COMMENTARY | Packers fans, take a deep breath and say it with me, "Goodbye Greg Jennings."
Most cheeseheads have probably made peace with this reality by now given that Jennings has made it no secret he has no interest in the franchise tag and Green Bay isn't going to pay him to be in the class with Larry Fitzgerald and Vincent Jackson.
Whether or not he deserves that money remains a question, particularly given his bout with injuries this season, but it's obvious he's worth more than the $3.8 million he's due for 2012.
Jennings had positioned himself brilliantly to cash in on his success in Green Bay, signing major endorsement deals in the offseason with Old Spice and DirectTV. Suddenly, the receiver who was famous only in NFL circles was legitimately famous and in demand.
The 29-year-old receiver told the NFL Network's "Double Coverage" podcast earlier this season that his 'educated guess' would be that he isn't back next season, although his preference was to return.
But let's be really honest: Ted Thompson isn't going to back up the proverbial money truck for Jennings after a season in which the Green Bay offense managed 11 wins, won the NFC North and scored the fifth most points in the league, playing in large part without its top receiver.
Randall Cobb has emerged in the slot as the kind of dynamic player Jennings has been for this Packers offense. James Jones led the league in touchdowns this season and Jermichael Finley set a franchise record for catches by a tight end.
Not that this offense didn't have its struggles, but if your team scores 27 points per game, wins your division, and has a quarterback who can throw almost 40 touchdowns without you, how integral a piece are to the offense?
To be sure, Greg Jennings makes life easier for all of the receivers and Aaron Rodgers. Minnesota couldn't cover or tackle Jennings Sunday and he probably isn't even all the way back to full strength.
But if Randall Cobb hadn't turned an ankle the week before, how much damage could the slippery slot receiver out of Kentucky done against the Vikings? Considering Cobb is just as shifty as Jennings and perhaps even stronger as a runner, it's plausible to believe the second-year receiver would have inflicted similar damage.
Being hurt isn't how you want to spend your contract season, but neither is having to defend your sister for bashing Aaron Rodgers on Twitter (on Jennings' best day of the season no less), or complaining that you'd rather play in a dome.
The tweets aren't Jennings' fault and the dome comments are just a receiver who'd rather be on a fast track inside than running on frozen ground. They're honest moments, but they aren't helping his cause.
Particularly given his vocal disgust with the Packers and the contract negotiations, these little slights are magnified and analyzed. To many fans, it will seem like Jennings auditioning for his next job and dropping hints that he'd like to play somewhere indoors - Minnesota has cap space and will be looking for a receiver this offseason.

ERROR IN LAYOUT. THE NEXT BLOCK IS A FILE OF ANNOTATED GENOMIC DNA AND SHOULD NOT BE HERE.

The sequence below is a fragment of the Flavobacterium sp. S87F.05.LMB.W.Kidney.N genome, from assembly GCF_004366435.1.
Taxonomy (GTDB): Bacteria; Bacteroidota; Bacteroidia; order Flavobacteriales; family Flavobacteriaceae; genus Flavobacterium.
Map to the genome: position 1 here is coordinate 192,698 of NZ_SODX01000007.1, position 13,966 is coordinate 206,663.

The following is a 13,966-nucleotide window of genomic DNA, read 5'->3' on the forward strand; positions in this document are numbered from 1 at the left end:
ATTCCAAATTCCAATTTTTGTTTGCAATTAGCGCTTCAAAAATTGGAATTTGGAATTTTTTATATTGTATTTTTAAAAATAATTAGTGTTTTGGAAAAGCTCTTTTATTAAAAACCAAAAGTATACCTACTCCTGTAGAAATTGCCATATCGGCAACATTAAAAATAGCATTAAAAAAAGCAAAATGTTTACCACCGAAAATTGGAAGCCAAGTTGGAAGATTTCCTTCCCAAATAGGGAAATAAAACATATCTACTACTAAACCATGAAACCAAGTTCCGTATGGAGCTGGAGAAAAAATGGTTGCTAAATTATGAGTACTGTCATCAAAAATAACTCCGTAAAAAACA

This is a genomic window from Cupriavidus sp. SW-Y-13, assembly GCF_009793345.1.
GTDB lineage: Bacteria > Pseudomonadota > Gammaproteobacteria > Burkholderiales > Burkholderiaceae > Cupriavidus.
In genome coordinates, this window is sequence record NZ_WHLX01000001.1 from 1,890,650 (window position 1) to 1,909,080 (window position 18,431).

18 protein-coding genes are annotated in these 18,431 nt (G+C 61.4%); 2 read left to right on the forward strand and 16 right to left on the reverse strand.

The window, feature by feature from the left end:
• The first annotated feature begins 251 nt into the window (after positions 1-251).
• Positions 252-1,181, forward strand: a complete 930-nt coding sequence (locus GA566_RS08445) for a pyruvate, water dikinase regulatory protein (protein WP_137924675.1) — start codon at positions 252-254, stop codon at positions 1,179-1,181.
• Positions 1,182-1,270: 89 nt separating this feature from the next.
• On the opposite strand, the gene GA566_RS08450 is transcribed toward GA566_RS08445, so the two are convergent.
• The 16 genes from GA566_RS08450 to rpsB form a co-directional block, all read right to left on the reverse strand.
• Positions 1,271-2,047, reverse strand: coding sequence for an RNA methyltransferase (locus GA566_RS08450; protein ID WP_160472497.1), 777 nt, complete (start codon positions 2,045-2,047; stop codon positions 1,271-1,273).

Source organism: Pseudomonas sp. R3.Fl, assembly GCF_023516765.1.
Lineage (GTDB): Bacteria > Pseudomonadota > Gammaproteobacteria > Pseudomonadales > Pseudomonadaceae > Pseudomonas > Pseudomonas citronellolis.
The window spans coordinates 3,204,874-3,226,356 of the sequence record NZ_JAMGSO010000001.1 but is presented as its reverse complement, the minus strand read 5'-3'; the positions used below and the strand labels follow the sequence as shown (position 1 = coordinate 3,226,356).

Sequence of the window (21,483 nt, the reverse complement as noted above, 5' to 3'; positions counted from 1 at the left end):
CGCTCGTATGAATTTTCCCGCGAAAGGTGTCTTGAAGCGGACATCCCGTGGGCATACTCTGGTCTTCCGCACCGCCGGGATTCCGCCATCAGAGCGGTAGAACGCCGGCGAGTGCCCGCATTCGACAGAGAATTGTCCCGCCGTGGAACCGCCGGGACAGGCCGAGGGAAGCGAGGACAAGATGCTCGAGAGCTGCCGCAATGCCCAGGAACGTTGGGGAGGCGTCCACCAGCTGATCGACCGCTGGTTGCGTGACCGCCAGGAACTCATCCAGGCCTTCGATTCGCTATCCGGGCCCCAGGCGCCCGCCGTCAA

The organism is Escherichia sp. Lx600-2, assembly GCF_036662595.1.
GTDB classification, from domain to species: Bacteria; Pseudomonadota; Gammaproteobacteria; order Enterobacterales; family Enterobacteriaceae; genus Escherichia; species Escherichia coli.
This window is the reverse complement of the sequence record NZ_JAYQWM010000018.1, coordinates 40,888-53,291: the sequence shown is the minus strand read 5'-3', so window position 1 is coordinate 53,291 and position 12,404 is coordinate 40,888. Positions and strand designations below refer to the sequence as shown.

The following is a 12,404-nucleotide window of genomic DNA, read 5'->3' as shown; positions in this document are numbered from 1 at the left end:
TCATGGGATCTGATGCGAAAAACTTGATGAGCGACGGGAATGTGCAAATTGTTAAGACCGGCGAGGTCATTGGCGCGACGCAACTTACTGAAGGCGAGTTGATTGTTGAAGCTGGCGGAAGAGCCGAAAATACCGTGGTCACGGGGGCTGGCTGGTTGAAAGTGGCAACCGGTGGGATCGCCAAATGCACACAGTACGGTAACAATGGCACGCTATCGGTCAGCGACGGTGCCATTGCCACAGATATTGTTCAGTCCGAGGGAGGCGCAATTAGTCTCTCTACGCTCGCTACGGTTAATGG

In the same vein, Jennings' offseason endorsement deals were transparent attempts to gain publicity (read: leverage), in anticipation of his impending free agency.
All of this, from the commercials to the Twitter issues and the sudden cantankerous attitude of Jennings is an about-face of sorts.
Jennings is a family man, a man of deep faith, has always been a great teammate, and exudes professionalism in practice and during games. It has been somewhat startling to watch him evolve into a more selfish player over the course of his career.
In 2010, he publicly complained about not getting the ball enough in an offense built around Jermichael Finley. Because it worked out, Green Bay won the Super Bowl that year feeding Jennings, it didn't seem like a big deal. And it wasn't really. But now, given what has happened since, it adds context to the situation.
Greg Jennings is one of the best receivers in football, but he's not Calvin Johnson or Larry Fitzgerald. He has earned the right to demand the ball and he is vastly underpaid. But in Green Bay, now is the right time to let him go.
Given his build and his skill set, it seems likely his skill will diminish more abruptly than the bigger, more physical receivers in the league.
Brandon Marshall, for instance, will be a force into his 30's because his game isn't predicated on pure speed and explosiveness. With Jennings, when he loses his burst, what does he have? Leadership, professionalism, character, but on the field in two or three years will he be worth the money he seeks? It seems unlikely.
Jennings will go down in Green Bay history as one of the best to ever play the position and his performance in the postseason in 2010, particularly in clutch situations, will be the stuff of legends. He can help shape his legacy this year in the playoffs if he performs like he did during the Super Bowl run. He'll make himself a lot of money playing that way too.
Jennings' Green Bay Packers career won't be defined by some of these petty outbursts or his injuries this season, but both will make it easier for Packer fans to say goodbye to number 85. They'll remember him with fondness for his funny Old Spice ads, his fingertip catch in the Super Bowl to seal the game, and his explosive plays down the field.
Knowing that they'll still have number 12 also helps ease the parting blow. And to hear Rodgers tell it, Packer fans should expect to make the same memories with number 18 as they did with 85.
Peter Bukowski is a Wisconsin transplant living in New York and has been covering sports since 2007. He is an award-winning television and newspaper reporter. Follow him on Twitter @BukoTime